Why are schizophrenia symptoms worse at night
Schizophrenia: A patient tells her story - back on the way
Marie Werren (name changed) was just about to grow up and learn a trade when an illness threw her off course: schizophrenia. How she found her orientation again after psychosis, madness and a loss of reality
Marie Werren (name changed) was 22 years old when her life went upside down. When, instead of orienting herself in adulthood and in professional life, she first lost her bearings. When she withdraws, hardly speaks to her mother or friends. But only with this voice.
"I sat in my room from morning to evening, cackling and chatting," says Marie Werren, sliding back and forth on her chair. It's hot, summer, early August. A little breeze comes through the wide-open window into the room on the first floor of the Vivantes Klinikum am Urban in Berlin-Kreuzberg. However, it does not cool down. Marie Werren adjusts her loosely falling T-shirt. Once. Once again. She is nervous. How should she explain that? She knows herself how strange that must sound to an outsider. How crazy. The 24-year-old from Friedrichshain flips through her little notebook. Knead your hands. Then she looks up and smiles a little crookedly: "It was actually quite nice."
That was almost three years ago. Three years in which Marie Werren tried to rearrange her life, to find her way again. So she spent a lot of time in this hospital. In the clinic for psychiatry, psychotherapy and psychosomatics. And also in the adjoining early intervention and therapy center especially for adolescents and young adults with psychological crises, the "Fritz". Marie Werren had just such a crisis back then, even if she didn't feel that way at first. “I was pretty lonely at the time,” she says. “I hardly had any social contacts. But I had the voice. We talked a lot and had a really good time. "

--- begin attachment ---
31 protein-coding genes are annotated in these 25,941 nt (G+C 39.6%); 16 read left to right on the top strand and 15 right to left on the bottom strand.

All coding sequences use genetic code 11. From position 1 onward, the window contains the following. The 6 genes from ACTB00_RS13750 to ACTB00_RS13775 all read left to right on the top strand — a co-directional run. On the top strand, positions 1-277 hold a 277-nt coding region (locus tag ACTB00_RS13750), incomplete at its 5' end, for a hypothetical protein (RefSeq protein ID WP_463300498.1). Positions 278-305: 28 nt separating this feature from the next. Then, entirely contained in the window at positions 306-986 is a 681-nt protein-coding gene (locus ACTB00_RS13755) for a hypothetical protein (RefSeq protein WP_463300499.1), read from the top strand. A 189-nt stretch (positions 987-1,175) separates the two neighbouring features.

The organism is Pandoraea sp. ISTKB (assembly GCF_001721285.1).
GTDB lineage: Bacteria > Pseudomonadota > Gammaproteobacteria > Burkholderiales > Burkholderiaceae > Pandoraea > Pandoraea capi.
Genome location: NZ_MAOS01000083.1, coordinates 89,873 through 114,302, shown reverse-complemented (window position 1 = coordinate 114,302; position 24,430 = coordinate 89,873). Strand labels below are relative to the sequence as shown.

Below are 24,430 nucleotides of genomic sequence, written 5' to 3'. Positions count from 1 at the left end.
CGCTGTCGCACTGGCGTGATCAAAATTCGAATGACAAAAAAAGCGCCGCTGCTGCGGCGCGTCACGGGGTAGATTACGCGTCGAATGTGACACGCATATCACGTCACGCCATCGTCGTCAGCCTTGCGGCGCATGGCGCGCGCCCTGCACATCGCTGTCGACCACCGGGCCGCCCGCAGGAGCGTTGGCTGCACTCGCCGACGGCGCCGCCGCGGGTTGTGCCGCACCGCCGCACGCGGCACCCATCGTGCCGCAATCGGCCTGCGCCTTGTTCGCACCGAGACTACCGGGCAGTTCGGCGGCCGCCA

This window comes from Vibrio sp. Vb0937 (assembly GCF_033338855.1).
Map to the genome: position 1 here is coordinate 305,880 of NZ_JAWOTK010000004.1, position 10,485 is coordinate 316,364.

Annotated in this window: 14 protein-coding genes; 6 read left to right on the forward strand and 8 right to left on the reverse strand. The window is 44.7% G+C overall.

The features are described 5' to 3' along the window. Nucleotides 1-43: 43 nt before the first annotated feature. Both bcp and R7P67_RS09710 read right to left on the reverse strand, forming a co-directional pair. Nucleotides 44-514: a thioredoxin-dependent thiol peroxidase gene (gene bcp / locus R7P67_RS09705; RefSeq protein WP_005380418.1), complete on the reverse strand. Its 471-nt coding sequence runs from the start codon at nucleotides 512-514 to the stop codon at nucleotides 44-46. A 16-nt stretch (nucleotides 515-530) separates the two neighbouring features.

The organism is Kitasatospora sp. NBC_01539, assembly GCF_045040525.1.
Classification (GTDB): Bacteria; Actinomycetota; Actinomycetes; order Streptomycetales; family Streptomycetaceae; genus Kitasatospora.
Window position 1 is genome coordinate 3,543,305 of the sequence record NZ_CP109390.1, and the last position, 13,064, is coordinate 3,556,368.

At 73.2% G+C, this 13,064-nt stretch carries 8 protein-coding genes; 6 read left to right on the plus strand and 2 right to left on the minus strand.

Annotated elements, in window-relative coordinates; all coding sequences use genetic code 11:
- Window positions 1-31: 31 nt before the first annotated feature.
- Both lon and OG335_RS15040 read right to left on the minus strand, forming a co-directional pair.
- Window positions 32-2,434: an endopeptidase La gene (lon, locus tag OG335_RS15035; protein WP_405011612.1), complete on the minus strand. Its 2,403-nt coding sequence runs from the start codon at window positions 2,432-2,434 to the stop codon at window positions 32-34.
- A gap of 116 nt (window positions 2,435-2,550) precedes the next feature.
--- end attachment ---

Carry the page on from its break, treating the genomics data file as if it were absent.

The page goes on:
The voice takes over
At least until that one day in late autumn 2012 when the voice incited Marie to do something. Where she got the prospective saleswoman to drive to an old internship and make fun of a former colleague there. What exactly happened back then - Marie Werren doesn't want to talk about that. It still burdens her, makes her uncomfortable. Only this much: “I was pretty euphoric, pretty wild.” The old colleagues felt quite disturbed by her, maybe even threatened. They called the police. And Marie Werren was admitted to the closed department of psychiatry at Urban Hospital - against her will, but with a court order.
The diagnosis: schizophrenia. She was probably predisposed to this mental illness. The fact that she actually broke ground, showed herself in states of anxiety, hallucinations and delusions - in short: an acute psychosis or even schizophrenic episode - is probably due to Marie Werren's way of life at the time: "I celebrated a lot at electro parties back then" says the petite young woman with curly dark hair. “And also took drugs.” Amphetamines such as speed, plus ecstasy and MDMA. Not much, as she says, even much less than the others around her - but still enough to trigger psychosis.
Although the symptoms of such a schizophrenic episode may appear unambiguous from the outside, at the beginning those affected often have difficulty recognizing their illness - and distinguishing what is real and what is not. That was also the case with Marie Werren: Long before the voice answered for the first time, the young woman was tormented by anxiety. She blamed it on false friends, whose acquaintance she had made in the alcoholic and increasingly drug-laden Berlin nightlife. “I had no idea where else it was supposed to come from,” she says today. As a result, she withdrew more and more back then, in her early 20s. And later made friends with that voice instead. “The conversations with her were completely normal for me,” says Marie Werren. They were part of her everyday life. To their reality, even if it was pathologically changed by schizophrenia.
Her first stay in the closed psychiatry did not change that. “I didn't feel sick,” says Marie Werren. On the contrary: she was convinced that a film was being made about her life. And the clinic was just another film set, and their treatment was another twist on the script. There is no trace of an insight into illness, as the experts call it.
Up and down in therapy